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3 years after man died, his son is born

prasad1

Gold Member
Gold Member


Exactly three years after a young marketing consultant lost her husband in a car accident, she held his newborn baby in the maternity ward of Jaslok Hospital.
The biological mother was vaccationing in Bali, she got the news that the surrogate had delivered the baby.



Now the questions.

What is his caste, what is his Gotra, how will he explain his lineage?
Fortunately, they are Jains and they are spared all these questions.
 
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CHANDRU1849

Well-known member
Jains have two sects - Digamber and Swatamber.

Since the father happened to be a Jain, child naturally is Jain and belongs to sect of his father. There is no need to worry.

All Religions have different sects and denominations. It doesn’t relate only to Hindus and Bs.
 

renuka

Gold Member
Gold Member


Exactly three years after a young marketing consultant lost her husband in a car accident, she held his newborn baby in the maternity ward of Jaslok Hospital.
The biological mother was vaccationing in Bali, she got the news that the surrogate had delivered the baby.



Now the questions.

What is his caste, what is his Gotra, how will he explain his lineage?
Fortunately, they are Jains and they are spared all these questions.

Since the Sperm and Ova are both from the biological parents that means the childs Gotra follows the biological father.

The surrogate has no role in the DNA but if the baby the surrogate carried was a boy then the Y chromosomal fetal cells of a male fetus circulates in the her blood stream and some part is stored in the brain of the "mother" in this case the surrogate and new studies say that these cells that are stored have some influence in the subsequent pregnancies.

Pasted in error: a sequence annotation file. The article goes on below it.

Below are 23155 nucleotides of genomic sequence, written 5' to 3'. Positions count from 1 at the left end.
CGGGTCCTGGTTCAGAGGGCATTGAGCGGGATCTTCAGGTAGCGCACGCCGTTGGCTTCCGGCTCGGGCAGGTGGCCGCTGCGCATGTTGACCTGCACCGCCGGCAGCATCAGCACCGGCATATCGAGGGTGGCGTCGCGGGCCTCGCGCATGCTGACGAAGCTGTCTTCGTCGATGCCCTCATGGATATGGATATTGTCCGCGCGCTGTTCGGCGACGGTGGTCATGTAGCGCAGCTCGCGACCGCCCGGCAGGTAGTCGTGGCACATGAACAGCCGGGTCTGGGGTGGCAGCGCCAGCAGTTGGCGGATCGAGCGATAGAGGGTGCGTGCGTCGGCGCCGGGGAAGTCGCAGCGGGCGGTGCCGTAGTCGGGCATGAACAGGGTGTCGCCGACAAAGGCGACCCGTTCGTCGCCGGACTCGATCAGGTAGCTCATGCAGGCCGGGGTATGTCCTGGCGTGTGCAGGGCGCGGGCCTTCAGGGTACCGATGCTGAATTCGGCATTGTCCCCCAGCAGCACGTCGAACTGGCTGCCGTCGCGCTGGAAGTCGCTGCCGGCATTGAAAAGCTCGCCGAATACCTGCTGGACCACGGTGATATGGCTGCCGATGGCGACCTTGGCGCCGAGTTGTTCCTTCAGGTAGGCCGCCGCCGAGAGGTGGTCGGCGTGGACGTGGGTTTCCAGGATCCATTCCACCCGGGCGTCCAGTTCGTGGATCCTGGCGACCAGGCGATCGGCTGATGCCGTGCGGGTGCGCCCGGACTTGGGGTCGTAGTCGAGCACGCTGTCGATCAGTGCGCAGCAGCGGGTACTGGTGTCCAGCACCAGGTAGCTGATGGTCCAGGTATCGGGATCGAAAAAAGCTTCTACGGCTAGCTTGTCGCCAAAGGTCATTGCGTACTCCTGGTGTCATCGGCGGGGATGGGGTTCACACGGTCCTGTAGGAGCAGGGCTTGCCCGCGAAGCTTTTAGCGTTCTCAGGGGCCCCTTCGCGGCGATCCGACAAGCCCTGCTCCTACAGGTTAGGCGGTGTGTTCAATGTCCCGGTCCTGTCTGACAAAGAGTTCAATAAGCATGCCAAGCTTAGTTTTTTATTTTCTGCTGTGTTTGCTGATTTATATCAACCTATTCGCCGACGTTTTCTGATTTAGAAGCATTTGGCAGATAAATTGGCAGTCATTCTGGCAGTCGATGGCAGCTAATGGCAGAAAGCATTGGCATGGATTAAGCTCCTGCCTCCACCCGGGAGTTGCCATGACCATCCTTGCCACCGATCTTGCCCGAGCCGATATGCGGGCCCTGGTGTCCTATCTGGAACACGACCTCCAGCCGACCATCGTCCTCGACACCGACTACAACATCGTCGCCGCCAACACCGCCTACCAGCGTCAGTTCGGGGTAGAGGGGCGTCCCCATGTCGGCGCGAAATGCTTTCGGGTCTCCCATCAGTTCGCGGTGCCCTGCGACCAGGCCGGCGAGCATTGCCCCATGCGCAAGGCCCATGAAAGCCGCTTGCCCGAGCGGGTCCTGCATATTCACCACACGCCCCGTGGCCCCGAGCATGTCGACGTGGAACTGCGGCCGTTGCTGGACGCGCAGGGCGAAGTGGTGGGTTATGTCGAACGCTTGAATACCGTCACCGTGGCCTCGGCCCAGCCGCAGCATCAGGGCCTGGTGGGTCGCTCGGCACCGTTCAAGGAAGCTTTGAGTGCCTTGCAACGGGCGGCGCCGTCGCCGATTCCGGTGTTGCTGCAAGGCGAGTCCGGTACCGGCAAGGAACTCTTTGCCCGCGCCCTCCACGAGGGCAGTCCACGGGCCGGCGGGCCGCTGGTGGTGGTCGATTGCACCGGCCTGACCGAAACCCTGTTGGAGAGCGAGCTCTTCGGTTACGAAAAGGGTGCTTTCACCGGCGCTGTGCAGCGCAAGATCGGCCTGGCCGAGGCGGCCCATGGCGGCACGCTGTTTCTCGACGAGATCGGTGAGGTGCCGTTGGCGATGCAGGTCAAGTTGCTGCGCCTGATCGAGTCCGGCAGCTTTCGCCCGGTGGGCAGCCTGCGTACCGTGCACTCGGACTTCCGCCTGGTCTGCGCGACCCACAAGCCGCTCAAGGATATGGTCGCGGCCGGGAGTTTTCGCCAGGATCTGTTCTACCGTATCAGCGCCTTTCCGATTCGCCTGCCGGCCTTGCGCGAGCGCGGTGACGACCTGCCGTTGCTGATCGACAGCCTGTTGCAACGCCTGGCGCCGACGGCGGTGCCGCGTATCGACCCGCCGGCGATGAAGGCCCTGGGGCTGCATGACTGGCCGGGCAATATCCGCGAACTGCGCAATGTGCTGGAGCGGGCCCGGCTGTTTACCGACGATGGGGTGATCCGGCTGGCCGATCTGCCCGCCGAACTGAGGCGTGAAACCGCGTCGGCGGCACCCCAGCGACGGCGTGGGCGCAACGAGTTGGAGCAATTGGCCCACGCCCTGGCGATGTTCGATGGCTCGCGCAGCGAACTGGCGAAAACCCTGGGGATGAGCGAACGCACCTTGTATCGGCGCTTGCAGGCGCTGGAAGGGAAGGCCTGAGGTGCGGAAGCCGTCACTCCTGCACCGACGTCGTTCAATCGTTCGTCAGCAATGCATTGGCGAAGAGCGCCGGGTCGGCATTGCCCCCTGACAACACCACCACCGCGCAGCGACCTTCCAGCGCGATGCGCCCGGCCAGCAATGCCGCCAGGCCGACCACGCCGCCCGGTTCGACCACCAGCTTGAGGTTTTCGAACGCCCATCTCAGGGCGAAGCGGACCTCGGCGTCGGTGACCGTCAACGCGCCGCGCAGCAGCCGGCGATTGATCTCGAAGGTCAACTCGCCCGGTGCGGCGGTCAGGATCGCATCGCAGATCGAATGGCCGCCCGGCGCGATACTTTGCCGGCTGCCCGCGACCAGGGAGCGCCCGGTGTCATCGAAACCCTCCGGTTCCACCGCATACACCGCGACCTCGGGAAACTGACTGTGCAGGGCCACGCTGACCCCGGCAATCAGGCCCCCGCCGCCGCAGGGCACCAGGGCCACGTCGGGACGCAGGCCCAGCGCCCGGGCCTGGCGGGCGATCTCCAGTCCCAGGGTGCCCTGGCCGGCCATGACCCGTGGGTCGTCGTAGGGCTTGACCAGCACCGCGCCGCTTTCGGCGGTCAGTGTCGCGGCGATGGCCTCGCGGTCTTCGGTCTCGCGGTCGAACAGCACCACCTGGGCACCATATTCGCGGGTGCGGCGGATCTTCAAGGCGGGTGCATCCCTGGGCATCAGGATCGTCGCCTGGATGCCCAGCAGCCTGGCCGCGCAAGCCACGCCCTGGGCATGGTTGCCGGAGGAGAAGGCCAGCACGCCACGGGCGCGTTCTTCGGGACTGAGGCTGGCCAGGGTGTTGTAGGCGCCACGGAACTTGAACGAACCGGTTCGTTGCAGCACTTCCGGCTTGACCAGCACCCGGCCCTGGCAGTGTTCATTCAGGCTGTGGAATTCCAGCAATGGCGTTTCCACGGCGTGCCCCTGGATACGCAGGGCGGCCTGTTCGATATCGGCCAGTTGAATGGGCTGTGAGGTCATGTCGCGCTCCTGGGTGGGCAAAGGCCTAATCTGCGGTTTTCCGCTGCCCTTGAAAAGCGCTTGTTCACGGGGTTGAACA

So if the surrogate had been surrogate for other male babies before or been a mother herself for her own male children that goes to show the baby carried for another would have had the "influence" of other Y chromosomes fetal cells stored in her brain.

Now how much that would influence the baby has not much data yet.

Going by this it wouldnt be nice to have any other Y chromosomal "influence" for a baby besides the actual father....I dont think many people know this fact.

So nothing in this world is a mere inert carrier or container.


In this new study, scientists observed that microchimeric cells are not only found circulating in the blood, they are also embedded in the brain. They examined the brains of deceased women for the presence of cells containing the male “Y” chromosome. They found such cells in more than 60 percent of the brains and in multiple brain regions. Since Alzheimer’s disease is more common in women who have had multiple pregnancies, they suspected that the number of fetal cells would be greater in women with AD compared to those who had no evidence for neurological disease. The results were precisely the opposite: there were fewer fetal-derived cells in women with Alzheimer’s. The reasons are unclear.
Microchimerism most commonly results from the exchange of cells across the placenta during pregnancy, however there is also evidence that cells may be transferred from mother to infant through nursing. In addition to exchange between mother and fetus, there may be exchange of cells between twins in utero, and there is also the possibility that cells from an older sibling residing in the mother may find their way back across the placenta to a younger sibling during the latter’s gestation. Women may have microchimeric cells both from their mother as well as from their own pregnancies, and there is even evidence for competition between cells from grandmother and infant within the mother.

https://www.scientificamerican.com/...over-childrens-cells-living-in-mothers-brain/
 
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